Ecological scale and forest development: squirrels, dietary fungi, and vascular plants in managed and unmanaged forests.Author(s): A.B. Carey; J. Kershner; B. Biswell; L.S. Dominguez de Toledo
Source: Wildlife Monographs. 142: 1-71
Publication Series: Scientific Journal (JRNL)
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DescriptionUnderstanding ecological processes and their spatial scales is key to managing ecosystems for biodiversity, especially for species associated with late-seral forest. We focused on 2 species of squirrel (Sciuridae: northern flying squirrel, Glaucomys sabrinus, and Townsend's chipmunk, Tamias townsendii) in a crosssectional survey of managed and natural stands in southwestern Oregon during 1985-89. We measured vegetation and abundances of squirrels at >2,000 points in 19 stands in 3 seral stages. We described the diets of the squirrels in the stands. We analyzed data at point, stand, and stage scales to identify key processes contributing to biodiversity and scales at which emergent properties (synergistic effects) appeared.
Four factors (crown-class differentiation, decadence, canopy stratification, and understory development) accounted for 63% of variance in vegetation structure. Decadence contributed to variation mostly in late seral forest. Within stands, most habitat variables were poorly correlated. Across stands many variables were highly correlated, suggesting forests developed emergent properties above the point level but at or below stand level (16 ha). Plant species composition was summarized by 21 vegetation site types. Stands had 7-19 site types arrayed in fine scale (point and groups of points 40 m apart). Site types were used to measure habitat breadth (within-stand heterogeneity resulting from disturbance and forest development). Vegetation structure varied on a 0.5 ha scale. Stand-level characteristics were more influential than nominal seral stage for a variety of organisms. Late-seral forests were more moist and complex with greater habitat breadth than 40-70-year-old managed stands.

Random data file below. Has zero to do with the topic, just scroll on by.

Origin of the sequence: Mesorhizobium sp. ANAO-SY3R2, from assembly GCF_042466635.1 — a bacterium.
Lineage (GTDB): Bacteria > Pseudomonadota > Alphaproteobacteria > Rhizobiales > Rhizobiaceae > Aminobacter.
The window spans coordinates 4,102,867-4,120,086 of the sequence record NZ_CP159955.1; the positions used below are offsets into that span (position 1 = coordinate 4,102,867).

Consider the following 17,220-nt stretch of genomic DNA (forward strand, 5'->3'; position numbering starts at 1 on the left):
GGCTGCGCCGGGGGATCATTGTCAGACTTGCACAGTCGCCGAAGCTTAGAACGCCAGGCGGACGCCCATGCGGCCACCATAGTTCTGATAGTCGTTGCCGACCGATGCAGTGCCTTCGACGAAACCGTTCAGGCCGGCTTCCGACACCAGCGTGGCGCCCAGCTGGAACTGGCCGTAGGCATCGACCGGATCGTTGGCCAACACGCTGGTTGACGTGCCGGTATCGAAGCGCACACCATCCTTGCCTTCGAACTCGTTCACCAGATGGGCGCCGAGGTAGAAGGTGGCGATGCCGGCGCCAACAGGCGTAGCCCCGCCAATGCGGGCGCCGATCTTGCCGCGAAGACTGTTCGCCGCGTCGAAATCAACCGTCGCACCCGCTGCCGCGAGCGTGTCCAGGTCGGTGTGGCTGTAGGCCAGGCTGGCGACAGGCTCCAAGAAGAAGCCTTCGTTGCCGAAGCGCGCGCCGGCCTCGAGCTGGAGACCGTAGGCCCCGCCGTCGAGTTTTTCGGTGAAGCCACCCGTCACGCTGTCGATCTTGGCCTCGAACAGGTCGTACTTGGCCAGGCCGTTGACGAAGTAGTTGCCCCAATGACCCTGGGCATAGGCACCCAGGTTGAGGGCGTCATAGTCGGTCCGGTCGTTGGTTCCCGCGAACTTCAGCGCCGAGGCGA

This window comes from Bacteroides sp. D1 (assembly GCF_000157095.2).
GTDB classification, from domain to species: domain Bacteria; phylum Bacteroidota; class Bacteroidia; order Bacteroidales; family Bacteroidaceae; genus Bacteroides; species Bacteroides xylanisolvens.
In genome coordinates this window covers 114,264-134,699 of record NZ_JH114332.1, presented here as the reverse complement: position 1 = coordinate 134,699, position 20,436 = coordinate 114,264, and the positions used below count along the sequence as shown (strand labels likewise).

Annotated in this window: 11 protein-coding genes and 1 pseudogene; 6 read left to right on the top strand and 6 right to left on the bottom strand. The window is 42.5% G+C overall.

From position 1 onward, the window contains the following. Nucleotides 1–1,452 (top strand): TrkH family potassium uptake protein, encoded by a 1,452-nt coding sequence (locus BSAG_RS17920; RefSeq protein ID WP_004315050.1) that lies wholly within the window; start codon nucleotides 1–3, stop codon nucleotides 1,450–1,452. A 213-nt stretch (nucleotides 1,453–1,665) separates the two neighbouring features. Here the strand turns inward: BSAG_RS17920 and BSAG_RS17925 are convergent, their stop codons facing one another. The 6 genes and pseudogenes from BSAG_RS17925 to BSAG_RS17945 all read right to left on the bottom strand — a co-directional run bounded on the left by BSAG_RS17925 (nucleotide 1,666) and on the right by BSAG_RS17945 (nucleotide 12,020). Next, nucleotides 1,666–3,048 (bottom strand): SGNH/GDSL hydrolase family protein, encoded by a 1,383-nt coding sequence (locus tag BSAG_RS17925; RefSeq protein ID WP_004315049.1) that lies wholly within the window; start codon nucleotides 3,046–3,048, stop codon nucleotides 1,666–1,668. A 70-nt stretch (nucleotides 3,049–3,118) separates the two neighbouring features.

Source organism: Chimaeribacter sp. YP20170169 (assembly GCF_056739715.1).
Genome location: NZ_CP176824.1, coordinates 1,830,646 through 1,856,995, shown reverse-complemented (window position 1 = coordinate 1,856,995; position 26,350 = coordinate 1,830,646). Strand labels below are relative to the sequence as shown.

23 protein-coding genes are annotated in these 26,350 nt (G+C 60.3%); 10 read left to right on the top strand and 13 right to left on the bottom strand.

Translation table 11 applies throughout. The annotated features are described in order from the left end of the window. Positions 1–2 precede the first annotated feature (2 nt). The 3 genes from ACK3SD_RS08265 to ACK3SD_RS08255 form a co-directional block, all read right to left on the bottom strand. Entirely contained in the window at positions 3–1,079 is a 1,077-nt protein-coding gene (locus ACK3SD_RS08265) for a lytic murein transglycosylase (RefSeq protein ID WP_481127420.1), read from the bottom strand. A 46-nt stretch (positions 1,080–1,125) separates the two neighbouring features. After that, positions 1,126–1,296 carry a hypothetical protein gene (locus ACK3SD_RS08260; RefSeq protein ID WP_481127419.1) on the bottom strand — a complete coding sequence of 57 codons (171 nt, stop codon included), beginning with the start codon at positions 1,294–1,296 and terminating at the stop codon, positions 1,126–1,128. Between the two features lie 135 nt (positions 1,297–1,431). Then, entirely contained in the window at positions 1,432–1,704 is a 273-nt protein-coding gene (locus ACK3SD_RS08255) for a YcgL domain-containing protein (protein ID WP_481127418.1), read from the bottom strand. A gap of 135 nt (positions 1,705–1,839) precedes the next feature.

Structural factors, moisture-temperature gradient values (MGV), and habitat breadth were used to describe the habitat space potentially available to squirrels. Correlations between squirrels and habitat variables within stands were low. Linear regressions explained <20% of the within-stand variance in squirrel captures, but logistic regressions correctly classified 74 and 88% of the points according to usage (used, not used) by flying squirrels and chipmunks, respectively. Compared to available habitat space, the realized habitat of flying squirrels had high decadence and complex canopies. The realized habitat of chipmunks had complex canopies and large, dominant trees. Overall, chipmunks were less selective than flying squirrels and used 83% of the habitat space compared to 59% by flying squirrels. Among stands, variance in carrying capacity of flying squirrels was best explained (70%) by decadence, habitat breadth, and MGV. For chipmunks, decadence and canopy stratification provided the best model (72% of variance explained). Both squirrels had mycologically diverse diets; richness was correlated with decadence and canopy stratification. Major dietary fungi were associated with woody debris. Flying squirrels had higher carrying capacities and overlap among foraging patches of individuals, but smaller foraging patches, in late-seral forest than in managed stands. Squirrels were more abundant in late-seral forest than in managed forests. Abundance in some stands deviated markedly from the stage mean-stand character was more influential than nominal seral stage.
The 4 structural factors each represented an important ecological process; decadence and canopy stratification apparently had profound influences on other life forms. Carefully timed variable-density thinnings could accelerate crown-class differentiation, canopy stratification, and understory development and increase habitat breadth. Management of decadence is more problematic and may require various interventions, including inducing decay in live trees, conserving biological legacies from previous stands, and ensuring recruitment of coarse woody debris.
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CitationCarey, A.B.; Kershner, J.; Biswell, B.; Dominguez de Toledo, L.S. 1999. Ecological scale and forest development: squirrels, dietary fungi, and vascular plants in managed and unmanaged forests. Wildlife Monographs. 142: 1-71
Keywordsecological scale, forest development, Glaucomys sabrinus, habitat, northern flying squirrel, Oregon, Tamias townsendii, Townsend's chipmunk
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